• Metabolic Consequences of Infection of Grapevine (Vitis vinifera L.) cv. “Modra frankinja” with Flavescence Dorée Phytoplasma

    • Nina Prezelj
      Department of Biotechnology and Systems Biology, National Institute of Biology, Slovenia
    • Elizabeth Covington
      Department of Biotechnology and Systems Biology, National Institute of Biology, Slovenia
    • Thomas Roitsch
      Department of Plant and Environmental Sciences, Copenhagen Plant Science Centre, University of Copenhagen
    • Kristina Gruden
      Department of Biotechnology and Systems Biology, National Institute of Biology, Slovenia
    • Lena Fragner
      Fakultät für Lebenswissenschaften, Universität Wien
    • Wolfram Weckwerth
      Department für Ökogenomik und Systembiologie, Fakultät für Lebenswissenschaften, Universität Wien
    • Marko Chersicola
      Department of Biotechnology and Systems Biology, National Institute of Biology, Slovenia
    • Maja Vodopivec
      Department of Biotechnology and Systems Biology, National Institute of Biology, Slovenia
    • Marina Dermastia
      Department of Biotechnology and Systems Biology, National Institute of Biology, Slovenia
  • Flavescence dorée, caused by the quarantine phytoplasma FDp, represents the most devastating of the grapevine yellows diseases in Europe. In an integrated study we have explored the FDp–grapevine interaction in infected grapevines of cv. “Modra frankinja” under natural conditions in the vineyard. In FDp-infected leaf vein-enriched tissues, the seasonal transcriptional profiles of 14 genes selected from various metabolic pathways showed an FDp-specific plant response compared to other grapevine yellows and uncovered a new association of the SWEET17a vacuolar transporter of fructose with pathogens. Non-targeted metabolome analysis from leaf vein-enriched tissues identified 22 significantly changed compounds with increased levels during infection. Several metabolites corroborated the gene expression study. Detailed investigation of the dynamics of carbohydrate metabolism revealed significant accumulation of sucrose and starch in the mesophyll of FDp-infected leaves, as well as significant up-regulation of genes involved in their biosynthesis. In addition, infected leaves had high activities of ADP-glucose pyrophosphorylase and, more significantly, sucrose synthase. The data support the conclusion that FDp infection inhibits phloem transport, resulting in accumulation of carbohydrates and secondary metabolites that provoke a source-sink transition and defense response status.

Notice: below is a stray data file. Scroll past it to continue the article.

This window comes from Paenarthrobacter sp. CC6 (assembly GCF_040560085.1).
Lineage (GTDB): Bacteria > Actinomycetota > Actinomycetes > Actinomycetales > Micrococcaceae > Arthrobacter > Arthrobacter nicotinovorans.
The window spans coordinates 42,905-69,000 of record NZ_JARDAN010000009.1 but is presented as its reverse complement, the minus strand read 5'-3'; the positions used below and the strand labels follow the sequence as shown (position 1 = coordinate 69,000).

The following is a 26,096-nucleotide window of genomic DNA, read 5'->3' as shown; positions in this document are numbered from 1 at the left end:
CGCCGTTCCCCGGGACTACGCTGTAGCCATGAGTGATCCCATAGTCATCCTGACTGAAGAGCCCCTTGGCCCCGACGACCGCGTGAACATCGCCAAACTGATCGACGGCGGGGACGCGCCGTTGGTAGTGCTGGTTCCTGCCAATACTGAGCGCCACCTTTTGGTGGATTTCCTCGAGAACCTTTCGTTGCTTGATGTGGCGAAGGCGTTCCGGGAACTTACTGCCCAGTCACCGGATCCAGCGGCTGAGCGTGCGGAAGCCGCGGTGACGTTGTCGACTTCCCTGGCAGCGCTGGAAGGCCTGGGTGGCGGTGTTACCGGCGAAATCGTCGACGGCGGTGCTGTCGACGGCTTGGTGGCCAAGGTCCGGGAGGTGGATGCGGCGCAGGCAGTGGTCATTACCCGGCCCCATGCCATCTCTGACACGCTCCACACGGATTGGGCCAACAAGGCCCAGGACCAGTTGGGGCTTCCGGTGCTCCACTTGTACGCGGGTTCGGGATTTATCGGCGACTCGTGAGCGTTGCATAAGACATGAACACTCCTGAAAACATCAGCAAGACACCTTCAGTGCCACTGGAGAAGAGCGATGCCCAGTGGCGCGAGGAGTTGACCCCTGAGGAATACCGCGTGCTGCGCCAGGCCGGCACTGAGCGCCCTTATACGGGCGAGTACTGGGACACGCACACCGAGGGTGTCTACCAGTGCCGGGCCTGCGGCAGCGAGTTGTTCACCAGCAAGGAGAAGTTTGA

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  • http://phaidra.univie.ac.at/o:528088

  • Wissenschaftlicher Artikel

  • Veröffentlichte Version

  • 2016

  • 7

  • Frontiers Media SA

  • Englisch

  • Frei zugänglich

  • 262032 – European Union (all programmes)

  • 1664-462X

  • fructose; gene expression; metabolome; starch; sucrose synthase; SWEET17a